Cuba is a veritable melting pot, and as such, is a rich feast for the senses. Long after you’ve left Cuba, the vibrant colors, sounds and smells are sure to be woven into your memories of the place. A fusion of influences and ethnicities from across the globe has created a kaleidoscopic population and culture that is distinctly Cuban.
Cubans can trace their roots to widespread origins thanks to various contributing factors in the island’s history: the near-decimation of the island’s indigenous population; the invasion of Spanish colonialists; one of the world’s most active slave trades; an influx of immigrant labor from China and other parts of Asia; and years of close ties with North America and the Soviet Union.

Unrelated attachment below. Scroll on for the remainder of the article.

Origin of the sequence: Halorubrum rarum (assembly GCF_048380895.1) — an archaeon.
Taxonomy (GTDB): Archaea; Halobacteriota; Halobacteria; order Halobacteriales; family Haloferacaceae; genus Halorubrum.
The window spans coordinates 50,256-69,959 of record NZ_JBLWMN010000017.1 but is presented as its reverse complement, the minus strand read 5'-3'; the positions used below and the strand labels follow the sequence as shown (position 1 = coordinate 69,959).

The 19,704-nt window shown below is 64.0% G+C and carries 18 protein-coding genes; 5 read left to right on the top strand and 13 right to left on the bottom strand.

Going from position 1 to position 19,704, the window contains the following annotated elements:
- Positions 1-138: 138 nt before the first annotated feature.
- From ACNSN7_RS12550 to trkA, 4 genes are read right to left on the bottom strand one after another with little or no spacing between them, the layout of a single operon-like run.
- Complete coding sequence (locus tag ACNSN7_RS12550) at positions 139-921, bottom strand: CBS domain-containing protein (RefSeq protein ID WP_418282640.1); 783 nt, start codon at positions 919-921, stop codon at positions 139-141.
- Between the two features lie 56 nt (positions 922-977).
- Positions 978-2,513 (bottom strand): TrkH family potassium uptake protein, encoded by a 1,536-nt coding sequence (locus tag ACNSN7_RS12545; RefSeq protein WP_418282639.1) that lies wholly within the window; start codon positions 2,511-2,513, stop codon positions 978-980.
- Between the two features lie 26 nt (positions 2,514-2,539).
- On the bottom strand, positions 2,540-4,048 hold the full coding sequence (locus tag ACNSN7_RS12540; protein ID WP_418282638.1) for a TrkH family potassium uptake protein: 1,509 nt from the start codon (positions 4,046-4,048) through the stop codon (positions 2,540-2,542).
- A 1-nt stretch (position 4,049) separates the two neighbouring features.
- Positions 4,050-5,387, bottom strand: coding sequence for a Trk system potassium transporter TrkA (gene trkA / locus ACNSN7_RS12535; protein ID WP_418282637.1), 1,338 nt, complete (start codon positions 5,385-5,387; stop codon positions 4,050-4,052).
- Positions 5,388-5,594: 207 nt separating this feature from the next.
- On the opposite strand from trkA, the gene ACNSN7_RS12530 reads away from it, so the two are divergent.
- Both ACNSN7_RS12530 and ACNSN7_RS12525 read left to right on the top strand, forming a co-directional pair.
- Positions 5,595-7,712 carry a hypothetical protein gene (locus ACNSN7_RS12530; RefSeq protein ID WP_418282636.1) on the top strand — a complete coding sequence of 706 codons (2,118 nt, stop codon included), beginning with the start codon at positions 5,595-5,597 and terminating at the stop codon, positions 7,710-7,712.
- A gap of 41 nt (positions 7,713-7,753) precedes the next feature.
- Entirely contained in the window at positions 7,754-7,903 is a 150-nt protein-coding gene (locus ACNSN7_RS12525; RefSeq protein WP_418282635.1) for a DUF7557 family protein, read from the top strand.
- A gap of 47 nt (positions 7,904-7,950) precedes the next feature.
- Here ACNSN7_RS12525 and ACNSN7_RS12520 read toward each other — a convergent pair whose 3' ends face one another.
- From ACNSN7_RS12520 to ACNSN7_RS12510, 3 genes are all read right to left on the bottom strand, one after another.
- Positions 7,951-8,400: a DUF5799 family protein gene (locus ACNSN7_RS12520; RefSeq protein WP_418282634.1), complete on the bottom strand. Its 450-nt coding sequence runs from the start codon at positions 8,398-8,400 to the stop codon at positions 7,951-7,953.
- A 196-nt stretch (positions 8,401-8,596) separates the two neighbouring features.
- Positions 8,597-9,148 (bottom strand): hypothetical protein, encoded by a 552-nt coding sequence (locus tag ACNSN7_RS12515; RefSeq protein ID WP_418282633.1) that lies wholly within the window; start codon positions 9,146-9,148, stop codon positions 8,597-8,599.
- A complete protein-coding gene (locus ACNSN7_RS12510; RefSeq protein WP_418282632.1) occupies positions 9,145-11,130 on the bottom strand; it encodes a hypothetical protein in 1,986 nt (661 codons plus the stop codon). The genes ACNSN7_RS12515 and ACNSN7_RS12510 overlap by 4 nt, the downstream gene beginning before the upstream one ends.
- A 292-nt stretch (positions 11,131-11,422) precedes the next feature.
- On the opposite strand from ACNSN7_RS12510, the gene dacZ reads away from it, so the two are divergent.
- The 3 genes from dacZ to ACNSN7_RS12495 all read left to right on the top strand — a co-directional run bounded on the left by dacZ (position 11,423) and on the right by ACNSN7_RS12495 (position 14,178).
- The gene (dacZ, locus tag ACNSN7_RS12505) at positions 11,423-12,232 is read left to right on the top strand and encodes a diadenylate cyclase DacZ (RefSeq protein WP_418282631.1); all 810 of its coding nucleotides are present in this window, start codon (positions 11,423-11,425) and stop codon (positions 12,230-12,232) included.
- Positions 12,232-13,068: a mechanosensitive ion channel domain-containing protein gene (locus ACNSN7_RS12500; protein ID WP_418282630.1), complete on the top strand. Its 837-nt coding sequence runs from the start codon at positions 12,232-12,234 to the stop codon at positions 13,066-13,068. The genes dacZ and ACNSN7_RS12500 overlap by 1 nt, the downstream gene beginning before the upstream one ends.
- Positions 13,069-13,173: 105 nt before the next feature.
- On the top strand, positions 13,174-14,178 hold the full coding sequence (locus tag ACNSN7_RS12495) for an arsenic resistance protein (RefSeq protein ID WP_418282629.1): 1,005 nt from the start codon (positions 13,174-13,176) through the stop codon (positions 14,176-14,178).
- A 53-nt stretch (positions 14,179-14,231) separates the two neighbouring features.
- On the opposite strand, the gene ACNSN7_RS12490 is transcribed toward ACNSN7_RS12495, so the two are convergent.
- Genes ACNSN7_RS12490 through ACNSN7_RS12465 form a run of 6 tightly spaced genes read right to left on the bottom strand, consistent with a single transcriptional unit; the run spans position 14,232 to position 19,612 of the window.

West African and European influences are particularly evident in Cuban language, religion and music. Spanish is the official language of Cuba and the majority of Cubans identify themselves as Roman Catholic. However, Yoruba (originating in modern-day Nigeria) traditions, rhythms and beliefs traveled to Cuba with the hundreds of thousands of slaves brought to work the sugarcane plantations in the 18th and 19th centuries. Over time, the African and European religions and customs were synthesized, giving way to the widespread Santería belief system. African and Spanish influences are also central to Cuban music and dance, which is widely considered to be among Cuba’s greatest exports. Popular styles such as salsa, rumba and són draw on European melodies and instruments along with African percussion.